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Lisa Williams, Multimedia Journalist, Cook Islands

There have been a few times where personal safety has been an issue, but as a woman journalist the biggest gendered challenge has not been the harassment. It’s the insidious, powerful weight of the roles, rules and obligations which come with gender stereotypes. I’ve grown to know they are so much more crushing when they come from family members and other loved ones you would expect to know better. When you combine the weight of all that lived expectation with a workplace that cannot handle a woman who not only has something to say, but dares to say it, I can only diplomatically say it’s been a life-changing journey.
The solution has been in finding positive energy from colleagues and families to tide me through, and in the amazing sharing and solidarity of other women in media. Long before the #metoo movement, the “OMG Me too!” moments were a heartbreakingly common theme of networking and meeting up with women who are part of my Pacific and global media sisterhood. I appreciate them every waking moment, and their stories and energy are my recharge, every time we meet or share. I would wish the same solidarity for my male colleagues in the media. .
Why is GBV reporting important to me? Im that woman, like most Pacific women who have experienced its frightening abusive power. I often feel it’s made my journalism with a gender edge not only more necessary, but more insightful. As a journalist, the irony of being from the Ocean of peace, a region where rates of violence against women and girls is amongst the highest in the world, where cultures of impunity allow our men to think they can pray away the horrific and often unreported crimes against their loved ones in their own homes, I think there isn’t one global solution or fix to the epidemic of attitudes feeding a war on the bodies and psyches of women and girls. It’s a lot of small and big solutions, some needing money, most of them not, all of them requiring urgent action.
Section J of the Beijing Platform for Action sums up the raft of reasons why perspectives of women are so important in the news media. I’ve been lucky to have a personal ownership of this document. In the early 90’s, UNESCO in Apia rounded up a small group of Pacific women in media to present national chapters on what it was to be a journalist, and our ideas for making our workplaces safer. From Apia, that journey took some of us to Lisbon in Portugal, then to Toronto where the drafted text of Section J came together before heading to Beijing at the UN’s World conference on women where it was endorsed! Since then, Section J has been a solid part of my Pacific media journey- building access, voice and leadership of women not just in the media, but through it. It’s a simple and relevant piece of text which has stood the test of time, and is even more urgent in the digital world than it’s ever been. I can definitely say it’s a piece of UN text that has our Pacific lives written through it. Because we were there and part of it.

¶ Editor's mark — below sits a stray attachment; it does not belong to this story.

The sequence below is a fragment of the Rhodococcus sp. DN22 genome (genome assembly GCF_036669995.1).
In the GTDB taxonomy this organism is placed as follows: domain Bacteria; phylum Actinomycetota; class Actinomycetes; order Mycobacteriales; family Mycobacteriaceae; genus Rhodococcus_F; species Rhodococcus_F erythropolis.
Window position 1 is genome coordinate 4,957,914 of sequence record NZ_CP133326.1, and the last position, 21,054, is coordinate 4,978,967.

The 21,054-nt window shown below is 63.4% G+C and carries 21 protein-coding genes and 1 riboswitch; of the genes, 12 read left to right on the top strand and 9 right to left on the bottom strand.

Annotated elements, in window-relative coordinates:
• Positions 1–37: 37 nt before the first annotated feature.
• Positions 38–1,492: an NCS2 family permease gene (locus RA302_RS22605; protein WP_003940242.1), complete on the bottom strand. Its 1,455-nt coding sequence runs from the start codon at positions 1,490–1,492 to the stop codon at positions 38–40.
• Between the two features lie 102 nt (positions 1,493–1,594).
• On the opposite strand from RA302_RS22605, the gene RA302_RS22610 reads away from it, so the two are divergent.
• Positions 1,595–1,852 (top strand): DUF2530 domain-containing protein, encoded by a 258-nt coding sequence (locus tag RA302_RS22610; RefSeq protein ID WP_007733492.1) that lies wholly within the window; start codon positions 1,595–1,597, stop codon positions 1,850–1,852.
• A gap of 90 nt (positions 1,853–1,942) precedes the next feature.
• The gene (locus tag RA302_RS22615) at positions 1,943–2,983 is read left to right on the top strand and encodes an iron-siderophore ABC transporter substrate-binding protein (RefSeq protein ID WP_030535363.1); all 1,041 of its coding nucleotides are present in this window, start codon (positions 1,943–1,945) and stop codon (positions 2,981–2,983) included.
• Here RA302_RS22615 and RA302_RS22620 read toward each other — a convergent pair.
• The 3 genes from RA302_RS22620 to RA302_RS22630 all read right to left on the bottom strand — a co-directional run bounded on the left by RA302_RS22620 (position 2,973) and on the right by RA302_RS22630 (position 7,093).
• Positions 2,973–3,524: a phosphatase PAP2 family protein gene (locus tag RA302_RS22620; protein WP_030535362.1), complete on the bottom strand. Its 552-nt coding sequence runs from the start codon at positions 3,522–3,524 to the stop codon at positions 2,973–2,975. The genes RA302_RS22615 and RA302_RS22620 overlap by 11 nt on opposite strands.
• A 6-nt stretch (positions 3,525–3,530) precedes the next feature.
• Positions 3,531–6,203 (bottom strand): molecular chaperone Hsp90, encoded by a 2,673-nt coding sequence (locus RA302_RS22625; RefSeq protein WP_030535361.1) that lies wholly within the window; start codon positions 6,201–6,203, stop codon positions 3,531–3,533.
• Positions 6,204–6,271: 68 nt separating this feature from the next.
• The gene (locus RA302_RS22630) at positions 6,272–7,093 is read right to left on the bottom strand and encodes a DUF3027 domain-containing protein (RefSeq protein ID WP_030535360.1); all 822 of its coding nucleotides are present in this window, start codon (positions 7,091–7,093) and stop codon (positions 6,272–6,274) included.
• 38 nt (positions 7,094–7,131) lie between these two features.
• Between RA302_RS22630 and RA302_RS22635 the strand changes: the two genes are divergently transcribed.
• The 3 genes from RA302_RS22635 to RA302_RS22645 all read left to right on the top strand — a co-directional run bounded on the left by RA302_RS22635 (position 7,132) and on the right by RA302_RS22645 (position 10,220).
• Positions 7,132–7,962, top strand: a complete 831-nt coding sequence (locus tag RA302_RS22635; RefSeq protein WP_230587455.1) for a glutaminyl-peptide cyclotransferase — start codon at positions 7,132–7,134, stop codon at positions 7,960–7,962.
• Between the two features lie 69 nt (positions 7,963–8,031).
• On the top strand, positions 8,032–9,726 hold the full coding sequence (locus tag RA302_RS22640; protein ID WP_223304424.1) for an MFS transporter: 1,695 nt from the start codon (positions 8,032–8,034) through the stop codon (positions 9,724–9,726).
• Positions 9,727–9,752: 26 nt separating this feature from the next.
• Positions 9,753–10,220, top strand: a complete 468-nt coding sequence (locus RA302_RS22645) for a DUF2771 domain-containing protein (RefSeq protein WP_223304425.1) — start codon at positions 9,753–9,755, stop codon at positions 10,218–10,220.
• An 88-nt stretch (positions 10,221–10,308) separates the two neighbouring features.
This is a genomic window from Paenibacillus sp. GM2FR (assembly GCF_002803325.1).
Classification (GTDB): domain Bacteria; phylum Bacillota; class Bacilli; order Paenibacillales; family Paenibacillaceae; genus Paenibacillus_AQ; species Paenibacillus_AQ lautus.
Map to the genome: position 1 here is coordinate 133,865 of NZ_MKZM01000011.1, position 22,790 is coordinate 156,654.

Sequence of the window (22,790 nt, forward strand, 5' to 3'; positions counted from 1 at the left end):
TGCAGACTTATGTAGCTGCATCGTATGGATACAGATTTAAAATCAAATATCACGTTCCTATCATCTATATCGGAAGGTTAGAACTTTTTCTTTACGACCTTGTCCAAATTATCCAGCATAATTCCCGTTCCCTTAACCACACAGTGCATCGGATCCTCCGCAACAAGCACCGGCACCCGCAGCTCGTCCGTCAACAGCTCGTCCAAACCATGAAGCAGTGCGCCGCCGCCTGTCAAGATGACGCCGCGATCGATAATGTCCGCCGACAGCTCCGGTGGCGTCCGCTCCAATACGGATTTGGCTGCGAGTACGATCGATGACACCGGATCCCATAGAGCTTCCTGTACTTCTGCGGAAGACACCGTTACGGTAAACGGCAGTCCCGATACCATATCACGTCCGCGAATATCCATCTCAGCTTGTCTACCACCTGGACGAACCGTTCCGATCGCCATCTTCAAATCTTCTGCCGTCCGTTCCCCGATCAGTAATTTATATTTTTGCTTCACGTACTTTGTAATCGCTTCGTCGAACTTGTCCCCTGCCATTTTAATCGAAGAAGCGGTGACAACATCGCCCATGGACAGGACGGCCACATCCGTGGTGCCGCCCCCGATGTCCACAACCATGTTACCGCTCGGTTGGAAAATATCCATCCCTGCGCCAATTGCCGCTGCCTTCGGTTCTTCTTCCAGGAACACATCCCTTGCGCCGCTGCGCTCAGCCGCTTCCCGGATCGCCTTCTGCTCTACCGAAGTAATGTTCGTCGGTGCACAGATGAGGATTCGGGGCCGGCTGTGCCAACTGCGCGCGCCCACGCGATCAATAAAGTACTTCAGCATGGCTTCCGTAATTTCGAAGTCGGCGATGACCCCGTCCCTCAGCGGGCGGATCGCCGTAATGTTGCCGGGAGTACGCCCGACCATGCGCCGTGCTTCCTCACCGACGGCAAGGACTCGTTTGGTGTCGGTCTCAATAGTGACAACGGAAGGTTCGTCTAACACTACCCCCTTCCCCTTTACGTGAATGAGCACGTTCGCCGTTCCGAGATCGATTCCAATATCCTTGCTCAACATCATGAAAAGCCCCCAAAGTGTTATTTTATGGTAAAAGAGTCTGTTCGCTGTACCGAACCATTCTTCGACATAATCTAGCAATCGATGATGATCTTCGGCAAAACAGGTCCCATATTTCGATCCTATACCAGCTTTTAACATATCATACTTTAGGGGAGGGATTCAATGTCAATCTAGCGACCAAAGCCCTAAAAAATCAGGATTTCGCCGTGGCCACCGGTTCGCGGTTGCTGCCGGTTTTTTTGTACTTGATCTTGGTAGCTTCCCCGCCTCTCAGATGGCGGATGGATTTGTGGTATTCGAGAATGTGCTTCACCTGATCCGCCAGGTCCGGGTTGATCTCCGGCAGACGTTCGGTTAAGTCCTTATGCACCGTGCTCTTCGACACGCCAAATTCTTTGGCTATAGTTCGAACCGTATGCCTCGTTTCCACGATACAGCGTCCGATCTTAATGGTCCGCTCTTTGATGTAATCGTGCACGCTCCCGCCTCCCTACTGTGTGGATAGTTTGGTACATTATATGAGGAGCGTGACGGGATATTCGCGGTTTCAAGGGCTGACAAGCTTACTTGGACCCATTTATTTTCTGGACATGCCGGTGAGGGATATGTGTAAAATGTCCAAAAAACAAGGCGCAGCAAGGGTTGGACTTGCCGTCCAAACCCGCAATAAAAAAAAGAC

I can’t say enough how the partnership of all genders is a really big part of the lasting solutions beyond money, activism and resources. Not only are the rainbow communities are not only an untapped part of where the answers lie, but we cannot talk about bringing our men in newsrooms with us on this journey, without including all the other dimensions of gender as well.
As I write this, four memories well to the surface. In one, I am a new mother devastated as a video documentary master tape is smashed to the ground by someone who feels I should be at home with my babies and not out and about being a storyteller. In another, I am recognising in the eyes of a journalist I have only just met, that certain look of the haunting despair of a woman going through some tremendous battles on the inside. Within two years of my meeting her, she will be dead, at the hands of her husband. In yet another, I ask a well known male colleague if he has witnessed or seen his female staff being physically attacked during their work. He tells  me, head bowed, of watching a senior female journalist flung to the ground from a height by her husband, who was angry over her not being home before he got back. His voice is quiet as he admits he didn’t stop the attack and had to accept her resignation, because he just didn’t know what else he could do.
In the last memory, I fast forward to this week, my tweenagers were abuzz with questions on my last journey to yet another place they were able to travel to through my anecdotes. They grilled me like courtroom lawyers, hungry for knowledge of the meetings, the places, the people and sights and sounds and ideas I am so privileged to call a part of my everyday work.
“Mum, that’s so cool”, my 12 year old daughter says. It’s taken almost three decades, but in that memory I know. Here in the Pacific, Beijing’s daughters have arrived.